9:25 a.m. The discussion zoomed in on the handkerchief that Iago presents to Othello as evidence that Desdemona has betrayed him. Some students argued that the handkerchief drives Othello mad with rage, but another pointed out that his anger predates Iago’s discovery of the handkerchief.

“I feel like the handkerchief was just an excuse for Othello,” the student said, prompting Dolgin to write on the board for the first time since class began: “Handkerchief as excuse or cause of the problems?”

Dolgin said out loud, “How you answer that really I think really helps answer this question about who’s to blame for Desdemona’s death.”

Dolgin said she generally tries to stay on the sidelines during formal student discussions but sometimes cannot help but assert herself. Today, she said, “I just felt like there were a few things that I wanted to make sure everybody heard.”

But that’s not always a good thing, she said. “Some of this is my anxiety. When I let them have the floor, they have it,” she said. “But sometimes … when I get excited about the idea, I sort of say something. But I don’t think they needed me to jump in at all, frankly.”

9:32 a.m. For several minutes, Dolgin had been asking for “two-ticket” students — those who hadn’t yet contributed to the conversation — to join the queue of speakers. But not all heeded the request, so Dolgin called on a girl who had been silent all period. (Ultimately, all but two students spoke.)

After Dolgin asked her why she thought Othello believed Iago instead of Desdemona, the student answered, “Well, bros before hos.” The response elicited another request from Dolgin to rephrase “in a more academic way,” which the student did easily. “It’s natural for a guy to believe their best friend over their girlfriend,” she said.

9:38 a.m. A different student pointed out a tension in the conversation. “I think it’s kind of crazy how we’re saying … how Othello chose Iago over asking Desdemona, but then people see it the same when Emelia couldn’t pick her best friend over Iago,” she said. “It’s kind of like we’re being hypocrites about that.”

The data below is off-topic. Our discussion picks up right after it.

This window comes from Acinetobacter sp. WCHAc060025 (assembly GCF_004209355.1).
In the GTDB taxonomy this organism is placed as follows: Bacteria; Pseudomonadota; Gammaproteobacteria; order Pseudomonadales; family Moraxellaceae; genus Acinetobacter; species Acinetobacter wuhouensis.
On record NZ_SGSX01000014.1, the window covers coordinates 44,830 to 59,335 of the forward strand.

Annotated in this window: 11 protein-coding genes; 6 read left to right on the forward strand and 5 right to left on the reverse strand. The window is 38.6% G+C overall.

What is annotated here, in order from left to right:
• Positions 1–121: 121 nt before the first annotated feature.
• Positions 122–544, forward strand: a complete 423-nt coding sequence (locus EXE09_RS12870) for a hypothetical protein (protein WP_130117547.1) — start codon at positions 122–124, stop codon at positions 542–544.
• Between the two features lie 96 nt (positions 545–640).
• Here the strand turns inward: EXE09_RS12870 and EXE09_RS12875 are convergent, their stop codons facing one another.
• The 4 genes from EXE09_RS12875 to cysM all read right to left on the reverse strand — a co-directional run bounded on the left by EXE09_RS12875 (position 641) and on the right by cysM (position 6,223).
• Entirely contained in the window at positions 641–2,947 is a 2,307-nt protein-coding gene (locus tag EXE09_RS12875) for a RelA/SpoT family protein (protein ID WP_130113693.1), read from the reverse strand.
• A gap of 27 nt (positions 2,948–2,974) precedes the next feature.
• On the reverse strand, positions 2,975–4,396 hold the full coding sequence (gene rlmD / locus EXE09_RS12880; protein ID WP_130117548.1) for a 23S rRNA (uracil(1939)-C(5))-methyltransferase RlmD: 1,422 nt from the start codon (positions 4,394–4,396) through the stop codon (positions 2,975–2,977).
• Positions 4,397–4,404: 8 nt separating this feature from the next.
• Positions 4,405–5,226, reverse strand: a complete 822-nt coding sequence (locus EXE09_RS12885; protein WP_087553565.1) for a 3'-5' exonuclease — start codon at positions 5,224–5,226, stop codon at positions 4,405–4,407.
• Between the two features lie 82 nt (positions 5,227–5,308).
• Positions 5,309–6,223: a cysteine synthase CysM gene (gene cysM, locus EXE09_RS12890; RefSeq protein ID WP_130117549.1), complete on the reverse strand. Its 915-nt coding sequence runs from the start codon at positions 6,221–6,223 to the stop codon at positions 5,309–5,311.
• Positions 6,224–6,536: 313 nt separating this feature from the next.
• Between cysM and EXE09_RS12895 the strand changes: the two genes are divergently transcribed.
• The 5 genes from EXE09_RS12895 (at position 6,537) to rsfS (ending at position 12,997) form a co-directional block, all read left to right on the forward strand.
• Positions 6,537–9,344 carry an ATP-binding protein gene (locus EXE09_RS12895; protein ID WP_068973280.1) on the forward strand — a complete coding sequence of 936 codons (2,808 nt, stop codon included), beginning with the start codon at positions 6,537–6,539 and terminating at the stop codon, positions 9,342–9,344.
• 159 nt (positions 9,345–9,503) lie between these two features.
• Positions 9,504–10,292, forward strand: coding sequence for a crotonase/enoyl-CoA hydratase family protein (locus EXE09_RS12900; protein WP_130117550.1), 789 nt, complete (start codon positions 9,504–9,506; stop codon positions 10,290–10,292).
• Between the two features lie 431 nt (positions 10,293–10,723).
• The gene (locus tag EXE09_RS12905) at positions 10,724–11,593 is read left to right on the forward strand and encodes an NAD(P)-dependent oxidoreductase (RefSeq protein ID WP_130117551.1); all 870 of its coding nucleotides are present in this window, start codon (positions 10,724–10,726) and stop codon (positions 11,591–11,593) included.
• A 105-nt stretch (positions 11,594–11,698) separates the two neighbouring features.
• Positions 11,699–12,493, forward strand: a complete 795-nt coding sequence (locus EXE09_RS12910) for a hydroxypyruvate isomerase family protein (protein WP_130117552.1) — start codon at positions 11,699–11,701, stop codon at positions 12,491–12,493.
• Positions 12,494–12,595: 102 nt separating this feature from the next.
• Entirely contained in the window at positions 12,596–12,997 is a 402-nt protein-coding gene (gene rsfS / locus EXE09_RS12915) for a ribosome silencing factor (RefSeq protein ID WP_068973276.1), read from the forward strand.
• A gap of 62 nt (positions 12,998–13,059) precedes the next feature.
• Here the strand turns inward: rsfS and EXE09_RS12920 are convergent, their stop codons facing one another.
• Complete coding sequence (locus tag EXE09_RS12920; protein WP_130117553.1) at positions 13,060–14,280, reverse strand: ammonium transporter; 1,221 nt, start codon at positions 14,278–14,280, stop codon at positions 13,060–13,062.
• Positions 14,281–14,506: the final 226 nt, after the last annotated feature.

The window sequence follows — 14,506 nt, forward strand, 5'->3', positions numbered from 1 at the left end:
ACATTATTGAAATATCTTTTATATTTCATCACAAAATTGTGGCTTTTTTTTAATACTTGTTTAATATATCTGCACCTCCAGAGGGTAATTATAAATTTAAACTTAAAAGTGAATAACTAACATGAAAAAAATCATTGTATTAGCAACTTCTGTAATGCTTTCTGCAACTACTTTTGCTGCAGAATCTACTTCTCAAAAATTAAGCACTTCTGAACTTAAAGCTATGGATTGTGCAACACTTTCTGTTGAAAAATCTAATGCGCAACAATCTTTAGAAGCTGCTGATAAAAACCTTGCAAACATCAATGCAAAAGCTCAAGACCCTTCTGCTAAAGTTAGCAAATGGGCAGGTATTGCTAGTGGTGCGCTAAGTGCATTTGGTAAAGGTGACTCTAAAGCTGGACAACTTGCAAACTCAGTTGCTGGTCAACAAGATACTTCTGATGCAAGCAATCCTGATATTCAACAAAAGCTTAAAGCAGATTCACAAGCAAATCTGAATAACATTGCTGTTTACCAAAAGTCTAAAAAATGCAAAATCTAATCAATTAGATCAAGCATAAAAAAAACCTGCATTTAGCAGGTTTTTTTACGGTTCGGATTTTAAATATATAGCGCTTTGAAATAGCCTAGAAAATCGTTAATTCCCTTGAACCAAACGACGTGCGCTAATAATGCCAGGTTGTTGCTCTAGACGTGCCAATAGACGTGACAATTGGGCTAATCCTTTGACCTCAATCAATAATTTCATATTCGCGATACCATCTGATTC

Other students piped up to challenge and defend the observation. One said, “I feel that Othello and Desdemona are just victims of Iago and Emelia’s relationship.”

Dolgin said that she stayed out of the conversation because it was going so well. That’s not always the case, she said.

“When these don’t go well, I stop [the conversation] earlier and say, ‘What do we notice is happening? What suggestions do we have to improve it?” Dolgin said. She said might redirect the conversation “if they’re not using evidence, or if there are only two kids talking, or something like that.”

9:42 a.m. The student who arrived latest spoke for the first time, asserting an opinion that hadn’t been aired before: “I’m blaming Desdemona for her own death,” he said.

“Oh snap! This is new!” another student exclaimed.

“That’s why we keep him around,” Dolgin said, adding to the student, “Thanks for rabble-rousing.” Dolgin asked for a line from the play to justify the accusation, and the student delivered, explaining in more detail when Dolgin asked him to paraphrase in his own words.

9:46 a.m. While one student argued that it is not fair to blame Desdemona for her own demise, Dolgin wordlessly pressed herself against the wall to slide behind a row of chairs to reach a student who had nodded off. Dolgin shook the girl’s shoulder and said quietly, “Stay with me,” as the conversation continued.